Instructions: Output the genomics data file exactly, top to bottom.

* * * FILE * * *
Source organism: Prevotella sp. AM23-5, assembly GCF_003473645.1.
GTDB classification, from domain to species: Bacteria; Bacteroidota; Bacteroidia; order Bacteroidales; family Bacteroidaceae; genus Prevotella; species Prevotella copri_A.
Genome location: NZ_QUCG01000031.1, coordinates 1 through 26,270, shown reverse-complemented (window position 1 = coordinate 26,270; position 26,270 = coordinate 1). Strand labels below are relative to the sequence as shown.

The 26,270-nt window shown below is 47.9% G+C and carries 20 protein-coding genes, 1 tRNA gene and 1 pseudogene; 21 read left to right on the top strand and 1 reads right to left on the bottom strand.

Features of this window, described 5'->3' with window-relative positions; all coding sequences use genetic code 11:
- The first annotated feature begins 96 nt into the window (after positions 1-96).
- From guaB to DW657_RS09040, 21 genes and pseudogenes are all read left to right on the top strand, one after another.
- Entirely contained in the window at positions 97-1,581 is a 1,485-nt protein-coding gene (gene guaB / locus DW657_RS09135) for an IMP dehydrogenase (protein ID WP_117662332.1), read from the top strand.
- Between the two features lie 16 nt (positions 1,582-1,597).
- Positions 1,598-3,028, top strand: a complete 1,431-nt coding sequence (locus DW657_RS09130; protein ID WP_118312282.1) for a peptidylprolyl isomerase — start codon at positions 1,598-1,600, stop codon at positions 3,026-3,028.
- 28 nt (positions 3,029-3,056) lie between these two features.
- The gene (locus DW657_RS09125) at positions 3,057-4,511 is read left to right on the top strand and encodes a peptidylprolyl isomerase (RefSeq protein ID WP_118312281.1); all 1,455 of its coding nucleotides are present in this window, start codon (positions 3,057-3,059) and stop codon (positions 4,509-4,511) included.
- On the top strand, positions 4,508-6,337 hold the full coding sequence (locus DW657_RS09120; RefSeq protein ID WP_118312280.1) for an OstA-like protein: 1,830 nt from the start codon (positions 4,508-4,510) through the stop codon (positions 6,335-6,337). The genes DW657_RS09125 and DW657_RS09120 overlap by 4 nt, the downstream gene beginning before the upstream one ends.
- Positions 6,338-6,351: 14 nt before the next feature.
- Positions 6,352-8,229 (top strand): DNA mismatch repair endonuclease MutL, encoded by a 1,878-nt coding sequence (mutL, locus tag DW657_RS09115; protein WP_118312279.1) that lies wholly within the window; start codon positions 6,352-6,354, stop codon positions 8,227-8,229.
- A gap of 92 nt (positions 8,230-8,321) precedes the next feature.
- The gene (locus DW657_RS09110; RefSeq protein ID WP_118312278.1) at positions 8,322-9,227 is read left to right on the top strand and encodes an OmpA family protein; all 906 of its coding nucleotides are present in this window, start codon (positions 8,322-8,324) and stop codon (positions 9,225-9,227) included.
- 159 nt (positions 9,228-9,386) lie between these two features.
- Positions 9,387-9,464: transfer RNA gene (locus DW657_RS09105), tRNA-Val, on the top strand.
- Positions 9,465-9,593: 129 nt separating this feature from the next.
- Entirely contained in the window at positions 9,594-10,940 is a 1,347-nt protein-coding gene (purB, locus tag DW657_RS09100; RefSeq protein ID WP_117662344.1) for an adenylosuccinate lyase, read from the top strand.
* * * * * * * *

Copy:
Source organism: Prevotella sp. AM23-5, assembly GCF_003473645.1.
GTDB classification, from domain to species: Bacteria; Bacteroidota; Bacteroidia; order Bacteroidales; family Bacteroidaceae; genus Prevotella; species Prevotella copri_A.
Genome location: NZ_QUCG01000031.1, coordinates 1 through 26,270, shown reverse-complemented (window position 1 = coordinate 26,270; position 26,270 = coordinate 1). Strand labels below are relative to the sequence as shown.

The 26,270-nt window shown below is 47.9% G+C and carries 20 protein-coding genes, 1 tRNA gene and 1 pseudogene; 21 read left to right on the top strand and 1 reads right to left on the bottom strand.

Features of this window, described 5'->3' with window-relative positions; all coding sequences use genetic code 11:
- The first annotated feature begins 96 nt into the window (after positions 1-96).
- From guaB to DW657_RS09040, 21 genes and pseudogenes are all read left to right on the top strand, one after another.
- Entirely contained in the window at positions 97-1,581 is a 1,485-nt protein-coding gene (gene guaB / locus DW657_RS09135) for an IMP dehydrogenase (protein ID WP_117662332.1), read from the top strand.
- Between the two features lie 16 nt (positions 1,582-1,597).
- Positions 1,598-3,028, top strand: a complete 1,431-nt coding sequence (locus DW657_RS09130; protein ID WP_118312282.1) for a peptidylprolyl isomerase — start codon at positions 1,598-1,600, stop codon at positions 3,026-3,028.
- 28 nt (positions 3,029-3,056) lie between these two features.
- The gene (locus DW657_RS09125) at positions 3,057-4,511 is read left to right on the top strand and encodes a peptidylprolyl isomerase (RefSeq protein ID WP_118312281.1); all 1,455 of its coding nucleotides are present in this window, start codon (positions 3,057-3,059) and stop codon (positions 4,509-4,511) included.
- On the top strand, positions 4,508-6,337 hold the full coding sequence (locus DW657_RS09120; RefSeq protein ID WP_118312280.1) for an OstA-like protein: 1,830 nt from the start codon (positions 4,508-4,510) through the stop codon (positions 6,335-6,337). The genes DW657_RS09125 and DW657_RS09120 overlap by 4 nt, the downstream gene beginning before the upstream one ends.
- Positions 6,338-6,351: 14 nt before the next feature.
- Positions 6,352-8,229 (top strand): DNA mismatch repair endonuclease MutL, encoded by a 1,878-nt coding sequence (mutL, locus tag DW657_RS09115; protein WP_118312279.1) that lies wholly within the window; start codon positions 6,352-6,354, stop codon positions 8,227-8,229.
- A gap of 92 nt (positions 8,230-8,321) precedes the next feature.
- The gene (locus DW657_RS09110; RefSeq protein ID WP_118312278.1) at positions 8,322-9,227 is read left to right on the top strand and encodes an OmpA family protein; all 906 of its coding nucleotides are present in this window, start codon (positions 8,322-8,324) and stop codon (positions 9,225-9,227) included.
- 159 nt (positions 9,228-9,386) lie between these two features.
- Positions 9,387-9,464: transfer RNA gene (locus DW657_RS09105), tRNA-Val, on the top strand.
- Positions 9,465-9,593: 129 nt separating this feature from the next.
- Entirely contained in the window at positions 9,594-10,940 is a 1,347-nt protein-coding gene (purB, locus tag DW657_RS09100; RefSeq protein ID WP_117662344.1) for an adenylosuccinate lyase, read from the top strand.